Field investigations revealed that about 80 people were killed, 57 civilians, 22 police officers, and three soldiers, in the ensuing mayhem. 137 Police Stations were burnt, 71 public warehouses and 248 private stores looted, and 1,137 inmates set free from Correctional Facilities in different parts of the country. In addition, out of the 1,596 suspects arrested in connection with the violence and widespread looting, more than 1,117 have been charged to court across the country, according to the Inspector-General of Police.
Part of the recommendations put forth to forestall a reoccurrence of such intense youth-led demonstration includes adequate compensation for victims of police brutality and their families, subjecting erring police officers to accountability, and ensuring the holistic reform of the Nigeria Police, through the upward review of their salary structure, construction of modern or the renovation of the existing police divisional commands, and provision of health insurance scheme for the personnel and their families, among others.
CDD expressed displeasure that despite the clear message that the protest sent, the government has not exhibited an iota of seriousness to address the trigger factors, which if continued to be ignored, can reignite a similar experience in no distant time.
The statement reads in part:
“Our record shows that out of the 36 states and the FCT, 29 states did set up the Panel of Inquiry to hear complaints against erring police officers, particularly personnel of the disbanded SARS. It is on record that 18 states have completed sittings, however, they did not submit the report of the panels. Ekiti is the only state that has completed the process, made its report public, and paid all compensations awarded to victims. Lagos State, though suspended its sitting indefinitely, has reportedly been visiting the families and relatives of only the police officers that were killed in the protest for payment of compensations.’’
“To us at CDD, this imbalance needs to be addressed especially now that the country is desperately in search of peace. From our over two decades of field experience, working to deepen democracy, good governance and regional cohesion, a recurring component central to achieving sustainable peace and development remains social justice. And this is what the EndSARS protest was about. We, therefore, implore the government to ensure this is served to all concerned,” the statement says.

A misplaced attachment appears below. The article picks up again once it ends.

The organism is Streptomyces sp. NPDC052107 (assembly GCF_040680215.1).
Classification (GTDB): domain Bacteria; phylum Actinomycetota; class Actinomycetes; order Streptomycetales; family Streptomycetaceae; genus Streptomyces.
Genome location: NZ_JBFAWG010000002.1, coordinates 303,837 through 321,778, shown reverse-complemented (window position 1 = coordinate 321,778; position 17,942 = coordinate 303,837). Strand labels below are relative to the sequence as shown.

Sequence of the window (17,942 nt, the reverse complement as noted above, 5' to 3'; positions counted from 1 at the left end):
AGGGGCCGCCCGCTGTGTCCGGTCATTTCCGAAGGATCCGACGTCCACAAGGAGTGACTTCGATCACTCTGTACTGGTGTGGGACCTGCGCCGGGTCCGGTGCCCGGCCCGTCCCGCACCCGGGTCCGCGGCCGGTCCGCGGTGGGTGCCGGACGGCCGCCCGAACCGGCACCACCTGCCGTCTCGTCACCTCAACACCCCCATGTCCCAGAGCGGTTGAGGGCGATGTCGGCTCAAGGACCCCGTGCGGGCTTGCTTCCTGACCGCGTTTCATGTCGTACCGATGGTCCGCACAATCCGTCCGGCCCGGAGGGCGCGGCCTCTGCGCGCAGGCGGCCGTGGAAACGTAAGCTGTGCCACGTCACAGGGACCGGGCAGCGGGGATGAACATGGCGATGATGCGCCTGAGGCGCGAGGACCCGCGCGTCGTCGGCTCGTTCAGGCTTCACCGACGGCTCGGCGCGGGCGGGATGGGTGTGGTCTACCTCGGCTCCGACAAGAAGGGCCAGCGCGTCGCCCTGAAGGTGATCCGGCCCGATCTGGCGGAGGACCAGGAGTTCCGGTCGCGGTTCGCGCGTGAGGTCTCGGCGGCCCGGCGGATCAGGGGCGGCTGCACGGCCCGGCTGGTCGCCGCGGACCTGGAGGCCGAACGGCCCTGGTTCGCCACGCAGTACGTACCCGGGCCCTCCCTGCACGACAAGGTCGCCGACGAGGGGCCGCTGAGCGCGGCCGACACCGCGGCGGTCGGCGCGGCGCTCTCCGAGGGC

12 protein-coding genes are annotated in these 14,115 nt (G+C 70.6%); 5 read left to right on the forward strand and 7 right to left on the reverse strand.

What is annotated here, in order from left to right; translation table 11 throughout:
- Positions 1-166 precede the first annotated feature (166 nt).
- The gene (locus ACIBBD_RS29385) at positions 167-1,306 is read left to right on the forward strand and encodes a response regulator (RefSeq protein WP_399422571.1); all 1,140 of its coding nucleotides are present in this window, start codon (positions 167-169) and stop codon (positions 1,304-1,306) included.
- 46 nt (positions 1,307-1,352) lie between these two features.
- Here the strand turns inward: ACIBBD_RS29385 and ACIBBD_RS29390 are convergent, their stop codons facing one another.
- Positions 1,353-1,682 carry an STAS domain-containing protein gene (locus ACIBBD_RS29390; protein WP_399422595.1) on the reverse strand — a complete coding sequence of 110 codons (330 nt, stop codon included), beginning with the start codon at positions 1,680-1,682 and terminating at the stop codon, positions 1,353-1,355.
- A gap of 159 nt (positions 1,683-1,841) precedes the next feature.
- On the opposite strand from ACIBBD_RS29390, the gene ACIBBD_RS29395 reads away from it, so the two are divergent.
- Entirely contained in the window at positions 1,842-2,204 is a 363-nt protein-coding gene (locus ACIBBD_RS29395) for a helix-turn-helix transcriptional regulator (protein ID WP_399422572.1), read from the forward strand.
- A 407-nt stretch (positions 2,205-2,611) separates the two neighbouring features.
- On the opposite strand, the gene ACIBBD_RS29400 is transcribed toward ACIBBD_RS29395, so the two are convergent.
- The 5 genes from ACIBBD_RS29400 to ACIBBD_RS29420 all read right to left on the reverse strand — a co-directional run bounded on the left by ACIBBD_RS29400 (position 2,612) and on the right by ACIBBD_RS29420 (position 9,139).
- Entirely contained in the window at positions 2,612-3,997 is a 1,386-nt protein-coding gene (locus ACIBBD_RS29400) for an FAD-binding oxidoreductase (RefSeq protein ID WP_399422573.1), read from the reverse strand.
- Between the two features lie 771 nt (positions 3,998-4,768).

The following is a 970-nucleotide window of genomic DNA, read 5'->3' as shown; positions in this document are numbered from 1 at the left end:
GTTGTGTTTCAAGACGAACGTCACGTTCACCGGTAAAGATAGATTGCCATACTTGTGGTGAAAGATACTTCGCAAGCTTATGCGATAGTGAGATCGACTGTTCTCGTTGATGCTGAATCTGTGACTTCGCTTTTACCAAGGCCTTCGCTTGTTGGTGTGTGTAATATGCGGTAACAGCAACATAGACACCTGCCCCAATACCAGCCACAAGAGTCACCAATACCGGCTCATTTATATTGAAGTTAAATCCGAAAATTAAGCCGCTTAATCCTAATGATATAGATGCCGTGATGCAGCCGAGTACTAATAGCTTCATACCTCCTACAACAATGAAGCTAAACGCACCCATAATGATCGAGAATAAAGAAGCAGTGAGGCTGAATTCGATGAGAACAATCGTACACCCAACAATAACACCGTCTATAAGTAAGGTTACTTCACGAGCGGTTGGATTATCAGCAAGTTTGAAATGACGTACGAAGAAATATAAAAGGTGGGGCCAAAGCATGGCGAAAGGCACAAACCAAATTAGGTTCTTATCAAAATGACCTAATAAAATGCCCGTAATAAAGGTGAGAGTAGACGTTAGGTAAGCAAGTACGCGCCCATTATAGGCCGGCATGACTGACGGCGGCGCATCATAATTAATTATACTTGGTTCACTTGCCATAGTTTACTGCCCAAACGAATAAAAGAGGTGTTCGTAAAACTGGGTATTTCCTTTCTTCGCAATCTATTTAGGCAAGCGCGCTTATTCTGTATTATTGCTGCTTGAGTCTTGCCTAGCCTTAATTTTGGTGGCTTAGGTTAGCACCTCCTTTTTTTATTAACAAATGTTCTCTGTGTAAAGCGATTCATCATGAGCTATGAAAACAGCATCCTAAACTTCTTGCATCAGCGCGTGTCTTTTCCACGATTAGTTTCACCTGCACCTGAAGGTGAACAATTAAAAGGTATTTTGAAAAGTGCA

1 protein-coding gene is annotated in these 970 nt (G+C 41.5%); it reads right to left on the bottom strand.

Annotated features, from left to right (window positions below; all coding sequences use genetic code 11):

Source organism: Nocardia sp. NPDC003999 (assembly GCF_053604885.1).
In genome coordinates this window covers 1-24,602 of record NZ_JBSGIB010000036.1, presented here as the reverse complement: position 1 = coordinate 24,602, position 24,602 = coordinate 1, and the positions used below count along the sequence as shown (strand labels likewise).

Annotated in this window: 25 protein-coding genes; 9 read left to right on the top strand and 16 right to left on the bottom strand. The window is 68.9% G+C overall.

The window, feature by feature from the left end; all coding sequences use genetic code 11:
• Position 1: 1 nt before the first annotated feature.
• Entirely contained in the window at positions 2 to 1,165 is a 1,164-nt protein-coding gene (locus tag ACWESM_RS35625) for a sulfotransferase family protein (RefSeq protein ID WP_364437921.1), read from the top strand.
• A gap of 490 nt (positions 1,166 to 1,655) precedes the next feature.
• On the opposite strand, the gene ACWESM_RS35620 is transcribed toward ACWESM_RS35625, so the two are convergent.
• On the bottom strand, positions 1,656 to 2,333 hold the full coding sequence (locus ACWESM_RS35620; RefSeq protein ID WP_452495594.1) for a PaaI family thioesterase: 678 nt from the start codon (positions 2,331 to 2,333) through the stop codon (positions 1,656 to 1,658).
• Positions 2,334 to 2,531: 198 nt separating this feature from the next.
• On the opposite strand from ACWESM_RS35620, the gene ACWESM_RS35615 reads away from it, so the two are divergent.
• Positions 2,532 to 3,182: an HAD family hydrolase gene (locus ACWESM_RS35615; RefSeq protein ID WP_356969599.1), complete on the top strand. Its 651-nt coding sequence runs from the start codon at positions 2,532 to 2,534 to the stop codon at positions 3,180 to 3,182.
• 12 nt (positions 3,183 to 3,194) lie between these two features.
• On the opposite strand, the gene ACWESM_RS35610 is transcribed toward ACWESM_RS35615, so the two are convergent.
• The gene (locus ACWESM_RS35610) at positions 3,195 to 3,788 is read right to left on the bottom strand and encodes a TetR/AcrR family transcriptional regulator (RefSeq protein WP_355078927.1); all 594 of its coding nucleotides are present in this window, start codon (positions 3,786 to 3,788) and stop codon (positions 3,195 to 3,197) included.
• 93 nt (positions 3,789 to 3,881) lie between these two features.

Given the government’s kid-glove attention to the recommendations of the EndSARS protest, CDD is also calling for an Independent Panel of Inquiry to look at the over 750 petitions previously submitted against SARS (WWW.DATAPHYTE.COM), identify the rogue officers, recommend their prosecution, and other measures deemed necessary intended to further heal open wounds and facilitate closure for families and victims of the brutality.
“CDD is also worried that one year after, no single erring police officer or that of the Nigerian Army has been held accountable regarding the killing of peaceful and armless protesters during the protest, in spite of the panels of inquiry. Of more heart-breaking is the October 20 Lekki Toll Gate Experience, which is still largely being denied and shrouded in official denials. We, therefore, call for an Independent Panel of Inquiry to look into this, in the interest of justice and social cohesion,” the statement added.
Abuja – The Centre for Democracy and Development (CDD) is excited to announce today that it is the recipient of a grant from the UK government to support the project Strengthening the Delivery of Peace and Security in Nigeria (SDPS).
Nigeria is burdened by an unprecedented array of overlapping security crises ranging from banditry to the spread of extremist jihadist movements. No corner of the country is spared by this surge in conflicts. This funding supports CDD’s well documented work in the areas of Peace and Security and will strengthen efforts to stem the surge of insecurity as well as to combat misinformation and disinformation which are often drivers of conflicts across the country.
“This grant could not possibly have come at a more symbolic time,” said Idayat Hassan, CDD’s Director. “Insecurity in Nigeria is currently at a scale that threatens the very fabric of our nationhood. With conflict manifesting in various forms in virtually all regions of the country, Nigeria has for decades not been as vulnerable as it currently is. Our SDPS project will not only enhance the public’s understanding of the drivers of these conflicts, but will also counter emotion-driven narratives with evidence-based analysis that will equip stakeholders with the timely understanding of issues needed to positively influence policy and entrench lasting peace in the country.”
In addition to countering sensationalist narratives in the media and public discourse, the key objectives of the project will be geared towards strengthening the nexus between knowledge creation, public awareness, and policy decision-making in addressing insecurity and conflict in Nigeria. To that end, the funding will leverage partnerships with influential media organisations to commission the production of special investigative reports as well as regular radio programming to advance evidence-based understandings of the conflicts. This funding will also advance activities that drive the uptake of new knowledge by policy makers within relevant and influential policy institutions.
About Centre for Democracy and Development